October 4, 2012
AP European History
Different motives throughout the time of exploration leading to the New World affected Spanish attitudes against natives by not only focusing on gold, glory, and God, but by strength and power as well. The age of exploration to the new world was dominated by the Spanish conquistadors. Their success in new discoveries brought great power and strength to Spain. In most circumstances, a country would do anything to become successful in the economy and government. With that being said, Spain every intention based on becoming powerful, which left no thought toward the people living in the New World.
God and religion was such an important factor that the Spanish used it against the Indians. In document 1, the Spanish ask the Indians to acknowledge the Christian church as the superiority and receive love and charity in return. If not, the Spanish would forcefully enter into their country and start war & produce slaves. This document, however, is very reliable in my opinion. Taking into consideration about how the Spanish thought, converting people to their religion would not only help them become more successful under God’s terms, but in the New World as well. (POV) In addition to this, the Spanish also believed that Indians are truly men and may not be capable of understanding the Catholic faith, but in all terms desire to receive it. (Document 8) God Daswani 2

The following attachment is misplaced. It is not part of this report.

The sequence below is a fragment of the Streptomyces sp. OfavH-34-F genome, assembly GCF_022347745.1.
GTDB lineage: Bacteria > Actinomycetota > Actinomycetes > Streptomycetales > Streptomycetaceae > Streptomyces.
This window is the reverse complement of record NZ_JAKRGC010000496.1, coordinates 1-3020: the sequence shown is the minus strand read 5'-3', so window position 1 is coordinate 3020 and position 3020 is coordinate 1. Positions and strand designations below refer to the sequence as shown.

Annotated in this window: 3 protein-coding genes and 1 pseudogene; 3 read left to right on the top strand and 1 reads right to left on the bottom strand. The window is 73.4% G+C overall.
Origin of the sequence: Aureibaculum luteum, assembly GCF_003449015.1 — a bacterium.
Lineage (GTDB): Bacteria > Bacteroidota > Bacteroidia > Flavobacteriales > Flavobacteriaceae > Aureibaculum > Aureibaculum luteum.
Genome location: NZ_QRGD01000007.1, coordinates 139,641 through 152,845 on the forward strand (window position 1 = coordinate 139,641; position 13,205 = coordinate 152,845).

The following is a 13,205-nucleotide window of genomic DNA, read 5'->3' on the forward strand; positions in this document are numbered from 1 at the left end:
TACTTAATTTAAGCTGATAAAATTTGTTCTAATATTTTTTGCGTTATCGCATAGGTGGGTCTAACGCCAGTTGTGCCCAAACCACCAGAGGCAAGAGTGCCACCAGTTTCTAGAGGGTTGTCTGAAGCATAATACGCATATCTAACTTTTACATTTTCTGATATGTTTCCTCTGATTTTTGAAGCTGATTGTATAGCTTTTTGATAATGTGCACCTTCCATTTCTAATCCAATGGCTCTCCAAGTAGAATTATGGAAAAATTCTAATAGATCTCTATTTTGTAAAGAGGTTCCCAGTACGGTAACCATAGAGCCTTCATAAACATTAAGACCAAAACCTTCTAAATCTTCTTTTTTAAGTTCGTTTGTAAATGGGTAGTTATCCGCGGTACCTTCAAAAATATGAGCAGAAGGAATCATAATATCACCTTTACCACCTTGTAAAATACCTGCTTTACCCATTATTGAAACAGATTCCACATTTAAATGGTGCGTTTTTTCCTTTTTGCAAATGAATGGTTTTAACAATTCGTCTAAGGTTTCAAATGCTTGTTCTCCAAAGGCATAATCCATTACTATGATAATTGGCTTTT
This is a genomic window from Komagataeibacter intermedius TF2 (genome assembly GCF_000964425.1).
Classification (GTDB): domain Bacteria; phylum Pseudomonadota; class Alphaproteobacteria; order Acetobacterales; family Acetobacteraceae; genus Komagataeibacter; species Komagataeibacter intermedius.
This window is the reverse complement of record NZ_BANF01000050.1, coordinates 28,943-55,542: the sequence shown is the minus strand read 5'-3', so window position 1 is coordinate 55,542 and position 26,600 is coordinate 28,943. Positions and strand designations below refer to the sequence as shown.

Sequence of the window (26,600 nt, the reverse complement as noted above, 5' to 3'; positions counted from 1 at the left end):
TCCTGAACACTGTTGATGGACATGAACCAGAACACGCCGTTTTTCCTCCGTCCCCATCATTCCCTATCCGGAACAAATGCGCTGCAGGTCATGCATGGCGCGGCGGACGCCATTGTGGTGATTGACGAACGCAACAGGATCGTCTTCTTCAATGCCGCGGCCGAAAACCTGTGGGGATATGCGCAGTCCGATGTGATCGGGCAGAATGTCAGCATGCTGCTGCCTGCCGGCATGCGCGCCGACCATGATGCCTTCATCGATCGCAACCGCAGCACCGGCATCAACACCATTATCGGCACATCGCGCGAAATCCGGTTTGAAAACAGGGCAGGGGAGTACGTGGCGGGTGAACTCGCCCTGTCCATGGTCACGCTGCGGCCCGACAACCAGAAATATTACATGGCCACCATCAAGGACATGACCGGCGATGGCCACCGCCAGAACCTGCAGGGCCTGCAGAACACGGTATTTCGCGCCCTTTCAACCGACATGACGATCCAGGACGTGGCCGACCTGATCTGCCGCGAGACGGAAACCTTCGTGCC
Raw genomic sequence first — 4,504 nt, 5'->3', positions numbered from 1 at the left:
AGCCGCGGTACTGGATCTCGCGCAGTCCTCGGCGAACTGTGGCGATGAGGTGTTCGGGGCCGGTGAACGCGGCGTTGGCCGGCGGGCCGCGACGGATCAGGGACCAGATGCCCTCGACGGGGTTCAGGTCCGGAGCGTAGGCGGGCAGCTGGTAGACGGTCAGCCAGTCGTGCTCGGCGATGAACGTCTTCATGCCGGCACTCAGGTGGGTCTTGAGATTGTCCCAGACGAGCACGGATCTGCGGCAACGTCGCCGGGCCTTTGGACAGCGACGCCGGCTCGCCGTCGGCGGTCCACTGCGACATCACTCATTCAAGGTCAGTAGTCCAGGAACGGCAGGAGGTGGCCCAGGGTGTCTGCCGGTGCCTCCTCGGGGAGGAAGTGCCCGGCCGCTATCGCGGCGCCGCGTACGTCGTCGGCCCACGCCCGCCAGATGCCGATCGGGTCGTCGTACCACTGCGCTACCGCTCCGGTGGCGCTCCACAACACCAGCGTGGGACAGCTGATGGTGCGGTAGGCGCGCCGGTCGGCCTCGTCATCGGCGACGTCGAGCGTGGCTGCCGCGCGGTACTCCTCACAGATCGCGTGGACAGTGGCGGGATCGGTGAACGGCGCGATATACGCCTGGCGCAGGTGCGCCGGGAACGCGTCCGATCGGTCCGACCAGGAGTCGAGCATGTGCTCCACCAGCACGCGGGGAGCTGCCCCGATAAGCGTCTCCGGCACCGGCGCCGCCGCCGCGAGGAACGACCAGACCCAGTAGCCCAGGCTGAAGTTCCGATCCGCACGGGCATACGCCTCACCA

was a huge motive of the Spanish. Many were serious about their religion, and the Spanish Inquisition is a perfect example for this. The idea of spreading the Catholic faith to different races was portrayed as a primary reason for the Spanish to discover new lands and items.
Cortez, captain-general during this time, used Glory to get people on board with him to conquer new discoveries. If you haven’t learned already, the Spanish would do absolutely anything for power, prestige, and wealth. (Document4)...